“We’re okay, Katsuki,” Eijirou soothed, his solid hands running up and down Katsuki’s calves. The tiled floor had to be filthy, no matter how elite this daycare claimed to be, but Eijirou had dropped to his knees as soon as he had spotted Katsuki. “Breathe with me. You’re safe. I’m safe. Our baby girl is safe. Momo has her.”

Katsuki shook his head. “I can’t do this, Ei.”

“Of course you can. You’re the most amazing person I know. If you put your mind to something, you can do it better than anyone else in the world.”

“Not this. I have a person under my care. If I fuck this up, if I fuck up Ryoko—”

“Katsuki,” Eijirou said firmly, “look at me.” Katsuki did. Eijirou stared back at him, eyes blazing. “Do you think I would have married you, had a baby with you, spent over a decade with you if I thought you weren’t going to be an amazing father?”

Katsuki scowled and opened his mouth to argue, but Eijirou cut him off. “No. Don’t give me that. You’re not your mother, and I’m pissed off that you think I would raise my baby with someone who wasn’t going to kick-ass at being a parent.”

All the tension went out of his shoulders and he slumped against Eijirou’s shoulders. “This is the hardest fucking thing I’ve ever done.”

Eijirou cupped the nape of his neck and rocked forward until their foreheads were pressed together. “I know. I’m scared too. But we’re not alone. We have so many friends and family and they would never let anything happen to Ryo. She’s going to grow up so loved.”

In the lead-up to Ryoko’s birth, everyone had annoyed him. Fielding questions had taken up time that could otherwise be spent consuming parenting books or baby-proofing the house.

But he was grateful for them now. Every time he turned around, there was a second pair of hands to wipe up Ryoko’s mess or give him a second to catch his breath. There would always be someone to look after Ryoko, no matter what.

Katsuki drew in a shaky breath before pulling back. He didn’t say thank you to Eijirou. There was no need for sorrys or thank yous between them.

When they returned to the classroom, Momo was flicking through a dense folder that looked an awful lot like the daycare’s lesson plans. There was no way she was supposed to have that. He wondered how she had managed to talk her way into getting the daycare staff to hand it over, and decided he would buy her as many drinks as she would accept the next time they all went out.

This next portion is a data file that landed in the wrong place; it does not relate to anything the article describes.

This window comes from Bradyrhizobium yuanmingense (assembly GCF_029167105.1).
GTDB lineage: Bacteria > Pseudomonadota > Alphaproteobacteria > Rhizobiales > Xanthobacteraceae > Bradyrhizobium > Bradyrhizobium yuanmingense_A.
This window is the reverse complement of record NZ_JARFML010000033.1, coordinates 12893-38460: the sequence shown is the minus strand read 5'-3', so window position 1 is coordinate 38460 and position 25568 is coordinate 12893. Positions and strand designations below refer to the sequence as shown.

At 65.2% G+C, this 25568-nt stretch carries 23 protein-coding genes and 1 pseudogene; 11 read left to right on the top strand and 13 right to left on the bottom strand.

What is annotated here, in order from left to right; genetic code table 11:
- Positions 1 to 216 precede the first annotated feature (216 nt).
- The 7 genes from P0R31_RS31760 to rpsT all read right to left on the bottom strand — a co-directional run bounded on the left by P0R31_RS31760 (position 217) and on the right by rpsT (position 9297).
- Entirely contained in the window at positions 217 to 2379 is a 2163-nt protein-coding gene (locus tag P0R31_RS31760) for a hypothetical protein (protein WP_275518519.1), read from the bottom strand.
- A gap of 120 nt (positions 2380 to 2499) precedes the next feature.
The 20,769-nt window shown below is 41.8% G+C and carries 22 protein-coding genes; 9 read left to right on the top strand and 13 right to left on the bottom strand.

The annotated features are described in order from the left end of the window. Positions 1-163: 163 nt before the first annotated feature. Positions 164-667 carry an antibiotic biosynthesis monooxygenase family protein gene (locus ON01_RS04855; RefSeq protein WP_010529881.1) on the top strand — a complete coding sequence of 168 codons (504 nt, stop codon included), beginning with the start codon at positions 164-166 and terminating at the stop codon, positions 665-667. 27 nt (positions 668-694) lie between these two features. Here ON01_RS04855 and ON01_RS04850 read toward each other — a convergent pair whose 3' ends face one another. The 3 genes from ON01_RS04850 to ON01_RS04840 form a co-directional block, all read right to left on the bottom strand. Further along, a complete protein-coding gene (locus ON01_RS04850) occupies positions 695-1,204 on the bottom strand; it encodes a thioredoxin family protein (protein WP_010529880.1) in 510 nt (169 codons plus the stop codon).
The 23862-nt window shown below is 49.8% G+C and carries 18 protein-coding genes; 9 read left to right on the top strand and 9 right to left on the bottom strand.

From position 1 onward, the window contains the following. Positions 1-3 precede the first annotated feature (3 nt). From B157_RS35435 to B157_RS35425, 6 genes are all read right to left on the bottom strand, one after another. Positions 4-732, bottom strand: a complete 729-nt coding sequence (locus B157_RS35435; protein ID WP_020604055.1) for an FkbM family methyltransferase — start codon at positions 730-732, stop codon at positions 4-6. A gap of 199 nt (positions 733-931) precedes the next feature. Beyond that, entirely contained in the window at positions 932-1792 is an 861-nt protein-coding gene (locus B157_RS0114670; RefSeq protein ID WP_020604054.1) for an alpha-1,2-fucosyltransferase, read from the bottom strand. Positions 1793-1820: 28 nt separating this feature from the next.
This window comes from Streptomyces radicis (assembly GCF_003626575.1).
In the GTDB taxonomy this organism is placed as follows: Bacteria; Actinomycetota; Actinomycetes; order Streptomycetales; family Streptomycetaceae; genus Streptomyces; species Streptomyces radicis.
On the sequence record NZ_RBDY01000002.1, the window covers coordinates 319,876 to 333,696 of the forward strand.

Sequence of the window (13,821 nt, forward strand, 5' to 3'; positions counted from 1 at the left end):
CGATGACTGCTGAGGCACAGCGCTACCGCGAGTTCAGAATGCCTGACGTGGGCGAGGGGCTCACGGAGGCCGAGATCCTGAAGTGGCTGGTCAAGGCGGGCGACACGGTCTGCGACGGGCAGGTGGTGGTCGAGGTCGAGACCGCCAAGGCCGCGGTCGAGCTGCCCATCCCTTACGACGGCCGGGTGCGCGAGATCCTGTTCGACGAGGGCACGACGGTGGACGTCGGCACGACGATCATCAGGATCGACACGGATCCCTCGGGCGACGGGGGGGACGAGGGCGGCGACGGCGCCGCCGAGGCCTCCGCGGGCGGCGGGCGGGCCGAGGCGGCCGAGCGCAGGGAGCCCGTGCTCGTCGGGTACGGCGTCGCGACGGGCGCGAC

Ryoko was on the rainbow-coloured mat by Momo’s feet, crashing plastic cars together and gurgling to herself. A daycare worker hovered to the side, looking terrified.

Momo looked up, met Katsuki’s eyes, and nodded once. This daycare passed her assessment.

The wait list for this daycare was almost eight years long, too long for Ryoko to attend anytime soon. Katsuki cracked his knuckles, turning to the daycare worker with a feral smile. The daycare worker whimpered.

He had a feeling they would work something out. He didn’t care how much it cost him. Not if it was for Ryoko.

 

 

 


 

 

 

Katsuki came home to find his ikea desk dismantled and Toshinori almost in tears.

“Ryoko, sweetheart,” Toshinori was saying. “Can you step away from that please? You’re scaring Grandpa Toshi.”

Ryoko, his four-year-old daughter that barely came up to his hip, was wielding a crude, cobbled-together catapult. She lit up when she saw him.

“Dad, look!” She loaded a paper weight—a terrible figurine of Charge Bolt—into the catapult, before letting it go. It launched into the air in a wide arch and embedded in the wall—where several other figurines of their ex-classmates were poking out of the drywall.

Toshinori made a sound almost like a whimper, hovering a safe distance from his toddler. “Ryoko. Please, stop.”

Ryoko reloaded the catapult. A Deku figurine, this time. It soared across the living room and landed between a tiny Cellophane and Ingenium.

“What the fuck,” Katsuki said.

Toshinori grabbed at his bangs. “I don’t know what happened! She just started—I mean, toddlers shouldn’t be able to do that. I’ve been reading the parenting books you sent everyone, and I know this isn’t normal.”

“No,” Katsuki agreed, watching his daughter laugh maniacally and reload the catapult, “it’s not normal.”